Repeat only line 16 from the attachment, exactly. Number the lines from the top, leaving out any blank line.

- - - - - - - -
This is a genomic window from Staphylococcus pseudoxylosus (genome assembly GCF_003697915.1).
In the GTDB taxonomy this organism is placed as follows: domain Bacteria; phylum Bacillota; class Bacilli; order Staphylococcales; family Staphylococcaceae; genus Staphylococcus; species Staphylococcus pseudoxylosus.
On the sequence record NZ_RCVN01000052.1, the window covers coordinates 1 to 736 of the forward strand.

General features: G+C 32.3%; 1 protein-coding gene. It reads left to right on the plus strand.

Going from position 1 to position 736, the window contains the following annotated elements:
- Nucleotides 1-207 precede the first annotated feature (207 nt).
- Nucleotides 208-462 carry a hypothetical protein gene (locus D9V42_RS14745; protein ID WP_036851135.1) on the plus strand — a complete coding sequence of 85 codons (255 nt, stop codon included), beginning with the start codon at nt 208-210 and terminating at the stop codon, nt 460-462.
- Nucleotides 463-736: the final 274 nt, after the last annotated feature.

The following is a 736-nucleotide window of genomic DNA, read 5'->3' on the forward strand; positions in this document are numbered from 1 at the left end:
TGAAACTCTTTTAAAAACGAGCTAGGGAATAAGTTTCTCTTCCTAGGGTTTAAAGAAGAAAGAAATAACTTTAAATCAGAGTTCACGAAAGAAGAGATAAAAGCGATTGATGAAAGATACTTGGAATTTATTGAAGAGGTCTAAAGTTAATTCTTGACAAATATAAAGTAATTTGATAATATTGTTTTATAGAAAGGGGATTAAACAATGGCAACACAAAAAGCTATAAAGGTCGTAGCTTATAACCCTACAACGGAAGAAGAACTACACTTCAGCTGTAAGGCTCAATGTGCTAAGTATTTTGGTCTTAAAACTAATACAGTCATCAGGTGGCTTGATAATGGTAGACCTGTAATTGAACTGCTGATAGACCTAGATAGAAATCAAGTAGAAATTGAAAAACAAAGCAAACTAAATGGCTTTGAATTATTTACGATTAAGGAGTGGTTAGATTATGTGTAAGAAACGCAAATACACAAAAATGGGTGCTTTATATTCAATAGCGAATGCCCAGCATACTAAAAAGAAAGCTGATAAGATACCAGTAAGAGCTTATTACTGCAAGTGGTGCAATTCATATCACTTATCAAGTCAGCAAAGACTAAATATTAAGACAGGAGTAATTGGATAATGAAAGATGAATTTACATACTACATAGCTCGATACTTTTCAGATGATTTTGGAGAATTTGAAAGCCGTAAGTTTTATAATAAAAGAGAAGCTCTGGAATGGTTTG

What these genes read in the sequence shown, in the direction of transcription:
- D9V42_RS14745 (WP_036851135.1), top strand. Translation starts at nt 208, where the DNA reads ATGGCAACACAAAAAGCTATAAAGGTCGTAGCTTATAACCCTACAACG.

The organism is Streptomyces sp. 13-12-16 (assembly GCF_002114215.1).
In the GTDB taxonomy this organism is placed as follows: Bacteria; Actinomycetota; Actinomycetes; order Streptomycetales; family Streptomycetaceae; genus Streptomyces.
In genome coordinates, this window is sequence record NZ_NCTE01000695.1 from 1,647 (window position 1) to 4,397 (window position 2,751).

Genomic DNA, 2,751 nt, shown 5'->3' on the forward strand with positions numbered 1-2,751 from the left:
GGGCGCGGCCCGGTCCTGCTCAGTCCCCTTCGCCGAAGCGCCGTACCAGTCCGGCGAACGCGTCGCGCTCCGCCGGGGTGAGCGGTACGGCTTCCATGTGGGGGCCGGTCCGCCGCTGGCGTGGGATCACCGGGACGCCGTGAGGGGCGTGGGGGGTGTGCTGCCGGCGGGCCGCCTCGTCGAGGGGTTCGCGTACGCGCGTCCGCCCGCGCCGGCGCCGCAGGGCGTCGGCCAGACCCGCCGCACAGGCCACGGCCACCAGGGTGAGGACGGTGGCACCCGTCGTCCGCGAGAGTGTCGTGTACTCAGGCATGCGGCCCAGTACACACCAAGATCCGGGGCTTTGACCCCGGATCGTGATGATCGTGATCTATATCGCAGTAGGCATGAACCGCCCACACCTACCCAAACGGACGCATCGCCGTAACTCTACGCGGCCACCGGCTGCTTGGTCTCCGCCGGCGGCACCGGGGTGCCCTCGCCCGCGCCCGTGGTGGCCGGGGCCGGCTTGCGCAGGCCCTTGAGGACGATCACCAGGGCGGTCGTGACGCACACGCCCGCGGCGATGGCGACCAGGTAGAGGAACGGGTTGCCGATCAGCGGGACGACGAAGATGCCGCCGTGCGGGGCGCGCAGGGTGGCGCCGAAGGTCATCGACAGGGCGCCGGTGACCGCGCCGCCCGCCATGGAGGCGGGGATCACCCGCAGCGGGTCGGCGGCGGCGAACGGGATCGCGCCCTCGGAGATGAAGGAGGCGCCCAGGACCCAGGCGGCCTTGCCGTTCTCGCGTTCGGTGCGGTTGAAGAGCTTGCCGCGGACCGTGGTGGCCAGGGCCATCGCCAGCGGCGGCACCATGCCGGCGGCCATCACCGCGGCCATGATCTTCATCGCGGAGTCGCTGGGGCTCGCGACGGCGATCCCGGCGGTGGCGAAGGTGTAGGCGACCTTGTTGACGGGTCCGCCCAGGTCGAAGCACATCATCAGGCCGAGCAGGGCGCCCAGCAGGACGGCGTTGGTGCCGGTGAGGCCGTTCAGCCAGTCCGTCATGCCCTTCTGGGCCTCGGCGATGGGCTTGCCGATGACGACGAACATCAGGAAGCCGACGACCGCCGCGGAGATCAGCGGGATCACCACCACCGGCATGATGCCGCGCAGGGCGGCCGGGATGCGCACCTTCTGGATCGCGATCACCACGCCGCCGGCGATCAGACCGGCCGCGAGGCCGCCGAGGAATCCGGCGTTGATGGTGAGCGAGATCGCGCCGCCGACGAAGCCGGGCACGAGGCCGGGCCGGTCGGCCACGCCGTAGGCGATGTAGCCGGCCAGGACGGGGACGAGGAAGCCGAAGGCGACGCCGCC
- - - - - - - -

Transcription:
Genomic DNA, 2,751 nt, shown 5'->3' on the forward strand with positions numbered 1-2,751 from the left: